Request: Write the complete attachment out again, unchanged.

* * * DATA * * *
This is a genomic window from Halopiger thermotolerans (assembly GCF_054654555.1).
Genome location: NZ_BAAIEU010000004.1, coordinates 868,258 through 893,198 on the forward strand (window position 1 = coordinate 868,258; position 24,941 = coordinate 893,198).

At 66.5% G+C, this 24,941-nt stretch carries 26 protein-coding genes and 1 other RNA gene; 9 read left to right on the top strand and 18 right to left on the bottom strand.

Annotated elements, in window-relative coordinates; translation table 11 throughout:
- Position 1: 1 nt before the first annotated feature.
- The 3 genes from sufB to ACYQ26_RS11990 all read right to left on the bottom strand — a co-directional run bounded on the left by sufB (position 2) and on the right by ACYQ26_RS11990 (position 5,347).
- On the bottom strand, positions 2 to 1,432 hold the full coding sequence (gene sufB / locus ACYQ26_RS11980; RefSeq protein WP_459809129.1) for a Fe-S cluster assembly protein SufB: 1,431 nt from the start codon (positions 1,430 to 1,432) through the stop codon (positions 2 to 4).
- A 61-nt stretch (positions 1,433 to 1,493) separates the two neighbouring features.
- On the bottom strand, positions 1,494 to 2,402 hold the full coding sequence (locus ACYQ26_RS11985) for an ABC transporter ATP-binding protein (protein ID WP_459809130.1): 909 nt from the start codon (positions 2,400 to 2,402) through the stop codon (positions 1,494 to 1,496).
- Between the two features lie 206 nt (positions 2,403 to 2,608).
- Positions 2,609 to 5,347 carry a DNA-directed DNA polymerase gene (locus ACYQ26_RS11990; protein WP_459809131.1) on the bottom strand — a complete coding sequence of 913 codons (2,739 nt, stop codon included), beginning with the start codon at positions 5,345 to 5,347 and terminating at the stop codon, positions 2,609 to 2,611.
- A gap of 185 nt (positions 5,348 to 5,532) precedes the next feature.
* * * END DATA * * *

This is a genomic window from Halopiger thermotolerans (assembly GCF_054654555.1).
Genome location: NZ_BAAIEU010000004.1, coordinates 868,258 through 893,198 on the forward strand (window position 1 = coordinate 868,258; position 24,941 = coordinate 893,198).

At 66.5% G+C, this 24,941-nt stretch carries 26 protein-coding genes and 1 other RNA gene; 9 read left to right on the top strand and 18 right to left on the bottom strand.

Annotated elements, in window-relative coordinates; translation table 11 throughout:
- Position 1: 1 nt before the first annotated feature.
- The 3 genes from sufB to ACYQ26_RS11990 all read right to left on the bottom strand — a co-directional run bounded on the left by sufB (position 2) and on the right by ACYQ26_RS11990 (position 5,347).
- On the bottom strand, positions 2 to 1,432 hold the full coding sequence (gene sufB / locus ACYQ26_RS11980; RefSeq protein WP_459809129.1) for a Fe-S cluster assembly protein SufB: 1,431 nt from the start codon (positions 1,430 to 1,432) through the stop codon (positions 2 to 4).
- A 61-nt stretch (positions 1,433 to 1,493) separates the two neighbouring features.
- On the bottom strand, positions 1,494 to 2,402 hold the full coding sequence (locus ACYQ26_RS11985) for an ABC transporter ATP-binding protein (protein ID WP_459809130.1): 909 nt from the start codon (positions 2,400 to 2,402) through the stop codon (positions 1,494 to 1,496).
- Between the two features lie 206 nt (positions 2,403 to 2,608).
- Positions 2,609 to 5,347 carry a DNA-directed DNA polymerase gene (locus ACYQ26_RS11990; protein WP_459809131.1) on the bottom strand — a complete coding sequence of 913 codons (2,739 nt, stop codon included), beginning with the start codon at positions 5,345 to 5,347 and terminating at the stop codon, positions 2,609 to 2,611.
- A gap of 185 nt (positions 5,348 to 5,532) precedes the next feature.